As any green-thumb is sure to tell you, a garden needs maintenance and love all year round. While the chilly temperatures of winter make us reluctant to go outside, getting out and planting these few things in August means you’ll have a lovely fruitful garden when the warmer weather rolls around in spring. If you planted any winter veggies or herbs then now is your last chance to reap the rewards.
If you live in area that is mostly frost free, rocket, silver beet, spring onions, lettuce, parsley, zucchini, pumpkins and leeks are veggies that will do well in your garden this August. Flowering plants such as petunias, marigolds and celosia can be planted this month and will attract pollinators and other beneficial insects to your garden. As it gets warmer, sow tomatoes, capsicum, eggplant, beans, cucumber, cabbage, carrots, radish, and even early season potatoes.
If your home experiences low temperatures for extended periods of time, such as in Tasmania or Victoria, then this is your very last chance to plant fruit trees such as apples, plums, nectarines, peaches and deciduous exotic trees. Spinach, peas, onions, broccoli, rocket, cauliflower, silver beet and beetroots will all do well if planted in August in these areas. You could even try your hand at growing kale.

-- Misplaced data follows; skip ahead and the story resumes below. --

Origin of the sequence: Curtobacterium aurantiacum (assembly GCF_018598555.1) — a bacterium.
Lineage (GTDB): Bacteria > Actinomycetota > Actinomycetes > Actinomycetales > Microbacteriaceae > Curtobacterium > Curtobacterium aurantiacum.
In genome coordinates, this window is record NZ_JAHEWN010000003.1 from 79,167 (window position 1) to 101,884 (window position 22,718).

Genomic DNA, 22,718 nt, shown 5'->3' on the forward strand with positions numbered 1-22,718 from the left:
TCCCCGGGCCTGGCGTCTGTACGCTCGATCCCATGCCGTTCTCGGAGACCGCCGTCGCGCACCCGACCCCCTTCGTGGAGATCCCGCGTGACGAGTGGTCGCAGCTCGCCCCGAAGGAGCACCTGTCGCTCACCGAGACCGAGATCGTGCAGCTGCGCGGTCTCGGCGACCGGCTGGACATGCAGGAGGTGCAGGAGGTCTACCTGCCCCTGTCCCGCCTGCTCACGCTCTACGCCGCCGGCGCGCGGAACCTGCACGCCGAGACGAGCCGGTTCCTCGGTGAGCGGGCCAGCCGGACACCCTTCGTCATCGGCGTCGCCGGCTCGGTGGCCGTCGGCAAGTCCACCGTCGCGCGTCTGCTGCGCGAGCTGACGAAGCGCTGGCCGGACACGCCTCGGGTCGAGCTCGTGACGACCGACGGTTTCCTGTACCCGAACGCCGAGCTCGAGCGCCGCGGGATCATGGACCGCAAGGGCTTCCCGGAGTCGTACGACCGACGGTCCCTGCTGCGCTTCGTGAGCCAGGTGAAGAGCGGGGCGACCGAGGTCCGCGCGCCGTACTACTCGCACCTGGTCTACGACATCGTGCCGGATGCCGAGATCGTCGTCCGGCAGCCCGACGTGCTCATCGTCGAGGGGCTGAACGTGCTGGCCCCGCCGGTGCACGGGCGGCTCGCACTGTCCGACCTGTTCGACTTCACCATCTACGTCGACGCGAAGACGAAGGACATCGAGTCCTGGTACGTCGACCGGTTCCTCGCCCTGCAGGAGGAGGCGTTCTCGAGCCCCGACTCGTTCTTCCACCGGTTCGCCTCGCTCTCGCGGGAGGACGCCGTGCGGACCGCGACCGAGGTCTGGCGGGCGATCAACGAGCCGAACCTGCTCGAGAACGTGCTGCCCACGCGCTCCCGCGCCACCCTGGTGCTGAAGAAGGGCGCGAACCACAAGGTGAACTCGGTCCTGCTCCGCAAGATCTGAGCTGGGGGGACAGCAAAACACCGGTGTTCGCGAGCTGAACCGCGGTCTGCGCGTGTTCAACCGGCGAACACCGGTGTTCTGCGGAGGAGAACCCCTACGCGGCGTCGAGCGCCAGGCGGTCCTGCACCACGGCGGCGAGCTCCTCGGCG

Once the occasional frosts have cleared up you can plant beetroot, lettuce, parsnip, peas, radishes, celery, onions and rocket. Early varieties of spring vegetables like carrots, silverbeet, and spinach can tolerate the cold. However, you’re better off with seedlings because seeds will take a while to come up.
Pruning and weeding is a must-do job at this time of the year, and if you’re planning to plant tomatoes in September, now is the time to prepare you garden beds with compost, mulch and water. Deciduous fruit trees will appreciate a trim at this time of the year, and if it’s particularly cold, make the most of a chilly situation and head to shed for a bit of gardening tool maintenance. The biggest thing you can do for your garden in August is feed the soil. Start digging in any compost or manures and adding fertilisers so that they’re breaking down by the time you’re ready to plant.
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